This academic year, I opted to do only the intermediate classes thinking that perhaps I ought to get out of the familiar comfort of attending a beginner’s class as well. But, I found myself in one again, quite unexpectedly. This time as a demonstrator. It was a trip down nostalgia lane as I listened to all the questions at the end of the session. I remembered my eagerness and the questions I had but never dared voice. The students in these classes are brave, asking the very same things I was too shy to ask. I smile inside thinking about the thirst to know and the need to know if my asanas were the way they were meant to be. I wanted validation then, I wanted to be the best student in the hall. Looking back, there is a fondness for that enthusiastic student quite like how I feel about my children when they were younger.  

The intermediate classes have been cranked up a bit unlike last year when the online medium was still new and there was hope of it being a temporary arrangement for a year or so but this time around, online classes have become more established. I wonder if this mode of instruction will continue once things stabilize and it is possible to have classes in person. It is hard to think of Iyengar yoga and not feel its nature of touch, hard wooden props in the big hall, the buzz of conversation etc. Earlier in the day, I found myself thinking of how rich my time in the therapy classes was. I thought I was observing, what was happening was really an absorption more than just noticing. I remembered two cases in particular and it prodded some additional reading.

While making notes today, it was interesting to think about the Kurmasana that was covered last evening, quite by chance. It was an option among other asanas that we could do. I think part of the reason for choosing it was Speedy. Speedy is a rescued turtle who has been with a friend and is currently with me. It is lovely to see him enjoy basking in the sun, he looks quite sphinx like with his pose. At such times, his reptilian stance reminds me of Bhujangasana. And at others, he can withdraw so completely inwards that there is nothing but a shell visible. While Speedy is a little unusual (he moves incredibly fast for a turtle), he has the capacity like others of his species to remain without agitation. Animals teach us much, little wonder that they figure in the names of so many asanas. Garudasana, Salabhasana,  Adho Mukha Svanasana, Bakasana, etc.

So much is packed in a name.

A Gem of a Woman

Geetaji’s birth anniversary today.

I remember her voice. I remember her presence in the large hall. I remember her smile, her earnestness, her simplicity. And I miss never having had the good fortune of being under her direct gaze.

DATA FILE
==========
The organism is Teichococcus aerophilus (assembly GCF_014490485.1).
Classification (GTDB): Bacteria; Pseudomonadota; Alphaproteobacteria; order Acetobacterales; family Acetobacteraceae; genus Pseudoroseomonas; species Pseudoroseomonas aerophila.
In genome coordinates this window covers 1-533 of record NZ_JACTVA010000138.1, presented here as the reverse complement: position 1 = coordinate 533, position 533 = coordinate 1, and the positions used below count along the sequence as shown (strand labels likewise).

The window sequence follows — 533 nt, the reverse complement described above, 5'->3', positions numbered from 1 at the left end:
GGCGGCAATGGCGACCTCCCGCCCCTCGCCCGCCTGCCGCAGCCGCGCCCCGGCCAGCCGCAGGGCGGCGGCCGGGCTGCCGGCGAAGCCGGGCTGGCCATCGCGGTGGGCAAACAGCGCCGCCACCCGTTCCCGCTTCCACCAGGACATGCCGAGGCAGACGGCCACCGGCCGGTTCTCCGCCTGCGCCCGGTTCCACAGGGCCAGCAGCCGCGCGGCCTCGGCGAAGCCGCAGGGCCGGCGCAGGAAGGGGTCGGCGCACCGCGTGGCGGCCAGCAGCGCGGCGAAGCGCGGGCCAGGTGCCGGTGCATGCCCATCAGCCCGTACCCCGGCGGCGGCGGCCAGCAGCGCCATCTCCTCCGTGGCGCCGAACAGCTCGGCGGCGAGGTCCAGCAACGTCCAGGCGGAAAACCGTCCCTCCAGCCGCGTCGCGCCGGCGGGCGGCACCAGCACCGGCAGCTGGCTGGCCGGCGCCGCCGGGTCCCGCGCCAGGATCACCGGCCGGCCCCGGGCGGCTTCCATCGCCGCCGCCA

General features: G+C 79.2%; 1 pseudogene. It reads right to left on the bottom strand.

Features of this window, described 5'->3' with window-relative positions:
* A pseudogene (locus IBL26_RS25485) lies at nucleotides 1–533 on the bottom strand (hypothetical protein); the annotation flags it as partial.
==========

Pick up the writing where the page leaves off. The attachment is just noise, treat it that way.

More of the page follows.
I never learned from her but her videos and books teach me, her students teach me. This morning, I attended the usual two classes, an asana one followed by a pranayama session. Later this evening, Abhijata taught a class in her honour. 3000 people from around the world signed in to remember a brilliant teacher. Despite the isolated nature of the webinar, there was a sense of being part of a community united in its love and respect for a gem of a teacher. It was a repeat of a class Geetaji taught in November 2006 and at the end of it, it was amazing how even in a rendition, her words was still so powerful. Not a moment of wavering attention, that’s how strongly she forced you to inhabit the moment in the asana from even beyond the dead.

I remember how devastated I felt when she passed away, it was a loss that felt very personal despite never having directly interacted with her. Two years down the line, the sense of loss is no longer there. She lives in the words of my teachers who faithfully transmit what they learned from her. She herself was the staunchest torch bearer of the Iyengar Yoga tradition.

Lately, I’ve been in a sort of retreat while being in the world. Digitally disconnected in terms of news, social media and even blogging and I got time in swathes. My days have been a fulfilling mix of a little work, yoga, walks and reading. The connectivity provided by the internet while useful has also sucked much out of life and the past few weeks of fullness has had me thinking that I could easily make this my default setting. The woods I frequent have been a wonderful learning ground this past year. I’ve spent many hours walking, absorbing not just the pleasures of fresh air and quiet but also lessons about time, love, silence, joy and what it means to live fully. There is contentment in its simplicity and I find it has seeped into my life too.

This month’s thought says Yoga is to surrender. It is so beautifully linked to last month’s thought of Yoga is Action. Abhyasa and Vairagyam. Asanas and Savasana. Inhale And Exhale. Increasingly I find that maybe there is no need for more words, whether to read or write. All that I need to know is already known.

Yoga is Action

Think action and the twin attitudes of Abhyasa and Vairagyam flow together. And that is the art of living as a science, philosophy and art.

If I were writing in sutras, I’d simply leave it at this.

Hitting the right note